By 2nd Lt. Jeff Orban, 3BCT, 1st Cav. Div.July 31, 2009
MOSUL, Iraq - U.S. military forces and State Department advisors began an Iraqi Police "train the trainer" program this month on Forward Operating Base Diamondback, Mosul, Iraq, that will set up Iraqi Police for future success.
The program seeks to better the instruction that new recruits receive by teaching Iraqi Police instructors new techniques and skill sets that they can pass on to their trainees.
"The purpose of the program is to improve the quality of the instructors that are currently instructing at the Mosul Public Service Academy," said Capt. Jose Molina, Effects Trainer for the Ninewah Provincial Police Transition Team, "and hopefully we can improve their teaching techniques and skills so that they can in turn teach the rest of the Iraqi Police."
The course brings a select group of instructors on to FOB Diamondback, away from the distractions of work and family so they can solely concentrate on their training.
While on the FOB, these Iraqi Police instructors are getting training in things that they had never before been trained in. The course teaches these instructors crime scene investigation techniques, range control, community policing, and patrolling.
"We start with basic patrol techniques going all the way into advanced techniques like felony stops and felony searches, we discuss different types of patrol and how to conduct them safely," said Carl Jonkers, an adviser with the Civilian Police Transition Team.
During the crime scene investigations portion of the course the Iraqi Police instructors walk through a mock crime scene. During this exercise they are taught how to handle, collect, and examine everything from fingerprints to blood spatter.
"We also have a community-oriented police class, which teaches them not only how to interact with the community, but how to interact with different parts of the community, how to elicit information from people, and also gain the public's trust and let them understand that they are there to serve the public," Jonkers continued.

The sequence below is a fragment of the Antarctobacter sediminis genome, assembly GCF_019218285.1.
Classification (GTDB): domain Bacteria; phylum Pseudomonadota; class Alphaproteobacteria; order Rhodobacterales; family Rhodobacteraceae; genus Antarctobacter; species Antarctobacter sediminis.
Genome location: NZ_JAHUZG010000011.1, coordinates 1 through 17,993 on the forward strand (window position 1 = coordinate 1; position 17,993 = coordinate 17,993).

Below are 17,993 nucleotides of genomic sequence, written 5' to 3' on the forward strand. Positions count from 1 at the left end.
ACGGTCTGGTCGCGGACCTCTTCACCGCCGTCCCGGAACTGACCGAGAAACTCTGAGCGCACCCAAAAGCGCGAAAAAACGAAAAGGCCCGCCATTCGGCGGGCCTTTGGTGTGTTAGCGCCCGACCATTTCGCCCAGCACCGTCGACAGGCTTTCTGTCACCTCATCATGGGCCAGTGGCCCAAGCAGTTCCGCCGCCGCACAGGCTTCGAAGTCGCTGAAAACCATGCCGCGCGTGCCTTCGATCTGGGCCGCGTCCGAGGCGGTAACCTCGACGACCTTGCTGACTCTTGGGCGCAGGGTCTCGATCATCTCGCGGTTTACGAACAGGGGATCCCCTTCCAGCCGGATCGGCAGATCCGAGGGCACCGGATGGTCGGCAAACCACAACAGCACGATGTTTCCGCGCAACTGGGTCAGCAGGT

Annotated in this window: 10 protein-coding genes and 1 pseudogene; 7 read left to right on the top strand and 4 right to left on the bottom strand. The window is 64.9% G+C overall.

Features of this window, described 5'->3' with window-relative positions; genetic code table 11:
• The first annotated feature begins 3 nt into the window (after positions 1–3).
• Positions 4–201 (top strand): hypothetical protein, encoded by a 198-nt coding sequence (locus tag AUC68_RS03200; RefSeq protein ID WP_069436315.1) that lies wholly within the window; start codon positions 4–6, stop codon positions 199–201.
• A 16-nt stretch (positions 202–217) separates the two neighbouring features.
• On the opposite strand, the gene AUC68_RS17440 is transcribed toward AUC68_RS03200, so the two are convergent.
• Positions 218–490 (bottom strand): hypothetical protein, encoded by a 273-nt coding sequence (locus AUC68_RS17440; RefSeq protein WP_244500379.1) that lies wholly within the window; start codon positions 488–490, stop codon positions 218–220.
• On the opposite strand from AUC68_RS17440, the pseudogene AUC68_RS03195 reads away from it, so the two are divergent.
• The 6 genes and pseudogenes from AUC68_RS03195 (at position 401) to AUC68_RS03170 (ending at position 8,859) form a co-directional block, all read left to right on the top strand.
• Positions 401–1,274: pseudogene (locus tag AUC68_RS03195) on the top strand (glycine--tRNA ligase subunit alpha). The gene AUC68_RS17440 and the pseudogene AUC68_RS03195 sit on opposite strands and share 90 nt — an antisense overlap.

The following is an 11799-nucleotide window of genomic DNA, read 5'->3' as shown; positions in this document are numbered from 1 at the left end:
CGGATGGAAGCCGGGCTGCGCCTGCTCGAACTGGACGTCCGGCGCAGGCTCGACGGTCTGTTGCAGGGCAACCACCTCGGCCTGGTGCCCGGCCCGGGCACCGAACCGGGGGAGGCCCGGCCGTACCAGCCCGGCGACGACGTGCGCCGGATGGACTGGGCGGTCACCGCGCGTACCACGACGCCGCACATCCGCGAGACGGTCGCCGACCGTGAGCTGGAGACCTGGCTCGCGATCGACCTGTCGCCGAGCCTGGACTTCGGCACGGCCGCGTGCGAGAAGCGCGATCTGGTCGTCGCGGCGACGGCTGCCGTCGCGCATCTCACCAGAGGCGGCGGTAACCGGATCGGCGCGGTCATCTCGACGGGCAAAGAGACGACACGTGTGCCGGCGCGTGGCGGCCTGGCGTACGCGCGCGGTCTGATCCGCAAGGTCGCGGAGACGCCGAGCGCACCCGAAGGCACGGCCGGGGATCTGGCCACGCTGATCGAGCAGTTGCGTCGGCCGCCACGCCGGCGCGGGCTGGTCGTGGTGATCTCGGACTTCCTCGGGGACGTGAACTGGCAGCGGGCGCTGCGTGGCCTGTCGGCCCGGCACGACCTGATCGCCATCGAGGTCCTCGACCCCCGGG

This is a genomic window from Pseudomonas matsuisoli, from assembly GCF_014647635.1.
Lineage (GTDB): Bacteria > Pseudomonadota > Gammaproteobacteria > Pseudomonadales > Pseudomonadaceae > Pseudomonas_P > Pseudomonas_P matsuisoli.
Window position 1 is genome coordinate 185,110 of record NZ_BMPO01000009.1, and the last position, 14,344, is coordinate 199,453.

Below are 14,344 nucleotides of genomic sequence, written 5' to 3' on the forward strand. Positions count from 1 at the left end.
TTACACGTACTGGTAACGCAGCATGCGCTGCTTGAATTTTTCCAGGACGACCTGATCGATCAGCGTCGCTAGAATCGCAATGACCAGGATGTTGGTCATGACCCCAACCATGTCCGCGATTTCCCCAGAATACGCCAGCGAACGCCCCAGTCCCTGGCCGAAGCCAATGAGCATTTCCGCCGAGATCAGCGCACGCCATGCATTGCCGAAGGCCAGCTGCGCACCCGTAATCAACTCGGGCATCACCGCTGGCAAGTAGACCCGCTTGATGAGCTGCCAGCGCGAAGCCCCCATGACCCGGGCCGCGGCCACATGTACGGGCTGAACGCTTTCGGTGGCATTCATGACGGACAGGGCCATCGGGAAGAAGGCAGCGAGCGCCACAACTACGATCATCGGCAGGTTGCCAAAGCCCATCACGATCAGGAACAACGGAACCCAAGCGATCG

Jonkers and his team also conduct a criminal investigations class, which goes from investigating basic crimes, through case management, and even testifying in front of a judge. Through this class instructors are taught on how to collect and document evidence at a crime scene, and how to properly conduct interrogations.
The Civilian Police Transition Team is dedicated to teaching this group of instructors everything they need to know to be successful trainers.
"There is no specific length to this course," said Jonkers. "What we are going to make sure is that these instructors understand everything."
Once the course is complete the Civilian Police Transition Team plans to bring in eight new students who will be taught by the newly trained Iraqi Police instructors under the U.S. transition team's supervision. The future is bright for these Iraqi Police as they work diligently to better train the police force to enhance their ability to safe guard the city of Mosul.